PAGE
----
Morris Daily Herald: Defining Poverty and Joy

Sunday, May 17, 2009

By Heidi Terry-Litchfield

When Jennie Reeder traveled to Africa last summer, she knew it would affect her life. She just didn’t know how much.

Africa opened Reeder’s eyes to what is outside the United States. She found that what is considered poor in America is nothing compared to those on the other side of the globe.

Reeder, a 2005 graduate of Morris Community High School, currently attends University of Iowa, where she is working toward her civil engineering degree.

She originally attended Oklahoma City University, studying dance performance, before deciding that wasn’t the career path for her.

“To do dance, you can’t really have a family, and have to live in the city, and be ready to travel at a moment’s notice,” she said. “I want a job where I can have a family.”

By getting her degree in civil engineering, she will be able to work anywhere in the world; and that is exactly what she has planned. She’s studying Arabic and plans to study Egypt before she graduates, so she can move to the Middle East and help.

After seeing how the children live there, she said she will never call herself a ‘poor college kid’ again.

“If you have a toilet and running water, you are not poor,” she said. “If you have food, you are not poor.”

Last year, Reeder set out with a group of high school and college students for Uganda with Teen Mania Ministries. The organization allows students from the United States and Canada to go to different countries around the globe as part of their ministries.

She and her group went to Village of Hope Uganda and helped clear fields to plant crops, as well as offered Vacation Bible School to the children and helped build huts.

To understand what goes on at Village of Hope Uganda, Reeder said one has to understand that Uganda has been in civil war for years. In 1989, 25-year-old Joseph Kony led an armed struggle against President Museveni’s government and Uganda’s military, forming the Lord’s Resistance Army (LRA).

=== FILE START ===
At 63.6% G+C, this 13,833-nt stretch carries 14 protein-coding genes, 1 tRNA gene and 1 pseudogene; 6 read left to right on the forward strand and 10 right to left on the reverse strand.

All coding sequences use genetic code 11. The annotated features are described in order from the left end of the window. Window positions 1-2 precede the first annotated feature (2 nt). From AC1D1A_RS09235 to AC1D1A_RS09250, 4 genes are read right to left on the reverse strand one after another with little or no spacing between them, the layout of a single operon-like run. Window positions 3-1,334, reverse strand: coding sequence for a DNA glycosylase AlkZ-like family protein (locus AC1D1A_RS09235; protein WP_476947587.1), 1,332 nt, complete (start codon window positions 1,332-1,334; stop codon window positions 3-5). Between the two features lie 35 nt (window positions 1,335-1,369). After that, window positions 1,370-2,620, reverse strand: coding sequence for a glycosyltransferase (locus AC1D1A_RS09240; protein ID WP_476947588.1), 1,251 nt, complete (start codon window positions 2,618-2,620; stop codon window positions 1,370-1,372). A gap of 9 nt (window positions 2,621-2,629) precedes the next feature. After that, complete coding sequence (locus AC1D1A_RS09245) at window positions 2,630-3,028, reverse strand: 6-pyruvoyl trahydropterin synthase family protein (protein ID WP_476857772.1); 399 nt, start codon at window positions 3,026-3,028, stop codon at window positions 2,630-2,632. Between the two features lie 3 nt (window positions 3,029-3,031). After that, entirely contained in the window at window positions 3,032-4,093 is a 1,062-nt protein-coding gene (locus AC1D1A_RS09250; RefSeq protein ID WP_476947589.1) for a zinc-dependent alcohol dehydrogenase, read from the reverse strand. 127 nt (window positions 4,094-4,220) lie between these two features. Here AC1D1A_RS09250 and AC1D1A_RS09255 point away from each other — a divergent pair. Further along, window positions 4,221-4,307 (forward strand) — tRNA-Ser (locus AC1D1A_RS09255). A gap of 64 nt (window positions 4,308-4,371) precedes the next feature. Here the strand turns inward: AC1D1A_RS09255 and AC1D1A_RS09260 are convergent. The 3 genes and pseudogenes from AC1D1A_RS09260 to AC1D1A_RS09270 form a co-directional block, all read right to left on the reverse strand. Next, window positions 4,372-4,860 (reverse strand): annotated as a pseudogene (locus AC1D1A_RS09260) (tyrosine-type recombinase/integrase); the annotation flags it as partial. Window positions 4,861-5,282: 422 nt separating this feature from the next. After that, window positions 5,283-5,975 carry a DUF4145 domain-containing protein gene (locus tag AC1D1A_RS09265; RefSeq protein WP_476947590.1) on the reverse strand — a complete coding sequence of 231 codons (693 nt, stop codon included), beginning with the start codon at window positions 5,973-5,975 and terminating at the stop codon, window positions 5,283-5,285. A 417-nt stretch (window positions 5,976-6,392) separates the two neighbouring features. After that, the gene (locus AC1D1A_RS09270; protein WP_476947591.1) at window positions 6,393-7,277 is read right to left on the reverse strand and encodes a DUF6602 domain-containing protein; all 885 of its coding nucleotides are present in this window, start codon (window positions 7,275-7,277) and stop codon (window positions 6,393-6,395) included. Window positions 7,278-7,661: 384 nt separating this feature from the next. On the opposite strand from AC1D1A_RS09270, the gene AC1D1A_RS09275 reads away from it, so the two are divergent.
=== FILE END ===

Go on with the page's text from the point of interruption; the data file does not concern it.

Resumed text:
Eventually, Kony began kidnapping children; making them commit atrocities against their own families. Minors make up nearly 90 percent of the LRA.

Village of Hope Uganda is located in Gulu and hopes to house the orphans left by this war, including children who were at one time part of the LRA army.

“After seeing the children and putting a face to them, when they were no longer a number or an image on TV, that made me decide I have to go back,” she said. “I really can’t think of a better way to spend my summer vacation while I’m in college.”

This year, Reeder is returning with a student from Virginia, who was with her group last year, and friends they have recruited at their colleges. She said they won’t be going back this year with Teen Mania Ministries; instead, they are taking on the journey by themselves.

“We’ve fundraised the money to go and we have everything in order to go,” she said. “It was definitely harder to go on our own, but we wanted more time and more freedom while we were there to help.”

She said Village of Hope has about 260 children and she is coming back to Morris to speak at First Presbyterian Church in hopes of finding sponsors for some of the children.

“We will help build houses, huts or the school,” she said. “The houses will have house moms so every child has a chance for a future.”

She said she’ll never regret the time she spent volunteering there, because it has been so rewarding.

“Honestly, for me it’s about God,” she said. “It’s having the same love he has for us towards others.”

She said they haven’t been fighting inside Uganda in the last year or two, so she never felt her safety was an issue on the last trip and, again this year, one of the main women running the organization will be meeting them.

“Last year, I went thinking we’ll change lives, it will be awesome, and we did, but,” she said. “they taught me so much more.”

She said there isn’t enough food to feed all the children each day, but still they don’t fight for the food there is. Instead, you can hear one passing on the food so someone else can get it because they ate the day before, or two days ago.

“Everyday possessions don’t define their joy,” she said. “Even without food, they stay happy.”

She said it was sad to see thousands of children all sharing one hole in the ground for a bathroom.

“There are six to seven to a mud hut; the only clothes they have are what they are wearing, and they are all starving,” she said. “It changed me forever.”

She said it makes her feel stupid for ever complaining about the little things here.

She said she appreciates everything much more.

When she returns from her six-week visit to Uganda this year, she will just have enough time for laundry before leaving with Teen Mania Minisgtries four days later for Australia, where she and another college student will supervise a group of high school students as they go help with the Indigenous Australians.

Tonight, Saturday, May 16, Reeder, along with Veronica Blue and Randi Adams, will be at First Presbyterian Church in Morris for a mission presentation.

A contemporary service will be held at 5:30 p.m., casual dinner at 6:30 p.m., and the presentation at 7 p.m.

The public is invited to attend one or all portions of the evening.

For more details on Village of Hope Uganda, you can view their Web site at

For more details on the presentation, you may call the church office at (815) 942-1871.